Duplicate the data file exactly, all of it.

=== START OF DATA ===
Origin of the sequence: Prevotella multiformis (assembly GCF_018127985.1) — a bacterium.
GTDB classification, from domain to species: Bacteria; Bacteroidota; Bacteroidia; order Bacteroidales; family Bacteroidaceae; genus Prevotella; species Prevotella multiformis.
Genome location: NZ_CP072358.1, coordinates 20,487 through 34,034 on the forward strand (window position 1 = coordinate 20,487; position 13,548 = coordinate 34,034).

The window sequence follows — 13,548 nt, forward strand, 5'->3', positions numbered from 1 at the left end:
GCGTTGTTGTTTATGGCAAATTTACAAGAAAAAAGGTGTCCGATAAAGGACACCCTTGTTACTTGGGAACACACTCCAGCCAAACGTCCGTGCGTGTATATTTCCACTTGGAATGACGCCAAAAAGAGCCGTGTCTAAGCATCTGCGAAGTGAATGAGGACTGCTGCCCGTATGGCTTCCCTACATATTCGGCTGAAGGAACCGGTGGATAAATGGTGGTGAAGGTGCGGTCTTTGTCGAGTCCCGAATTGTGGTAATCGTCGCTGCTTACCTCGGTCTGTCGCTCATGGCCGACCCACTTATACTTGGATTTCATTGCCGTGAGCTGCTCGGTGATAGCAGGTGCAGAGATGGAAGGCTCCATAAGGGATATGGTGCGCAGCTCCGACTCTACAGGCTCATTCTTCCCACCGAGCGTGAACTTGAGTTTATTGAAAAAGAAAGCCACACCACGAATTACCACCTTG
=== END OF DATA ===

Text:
Origin of the sequence: Prevotella multiformis (assembly GCF_018127985.1) — a bacterium.
GTDB classification, from domain to species: Bacteria; Bacteroidota; Bacteroidia; order Bacteroidales; family Bacteroidaceae; genus Prevotella; species Prevotella multiformis.
Genome location: NZ_CP072358.1, coordinates 20,487 through 34,034 on the forward strand (window position 1 = coordinate 20,487; position 13,548 = coordinate 34,034).

The window sequence follows — 13,548 nt, forward strand, 5'->3', positions numbered from 1 at the left end:
GCGTTGTTGTTTATGGCAAATTTACAAGAAAAAAGGTGTCCGATAAAGGACACCCTTGTTACTTGGGAACACACTCCAGCCAAACGTCCGTGCGTGTATATTTCCACTTGGAATGACGCCAAAAAGAGCCGTGTCTAAGCATCTGCGAAGTGAATGAGGACTGCTGCCCGTATGGCTTCCCTACATATTCGGCTGAAGGAACCGGTGGATAAATGGTGGTGAAGGTGCGGTCTTTGTCGAGTCCCGAATTGTGGTAATCGTCGCTGCTTACCTCGGTCTGTCGCTCATGGCCGACCCACTTATACTTGGATTTCATTGCCGTGAGCTGCTCGGTGATAGCAGGTGCAGAGATGGAAGGCTCCATAAGGGATATGGTGCGCAGCTCCGACTCTACAGGCTCATTCTTCCCACCGAGCGTGAACTTGAGTTTATTGAAAAAGAAAGCCACACCACGAATTACCACCTTG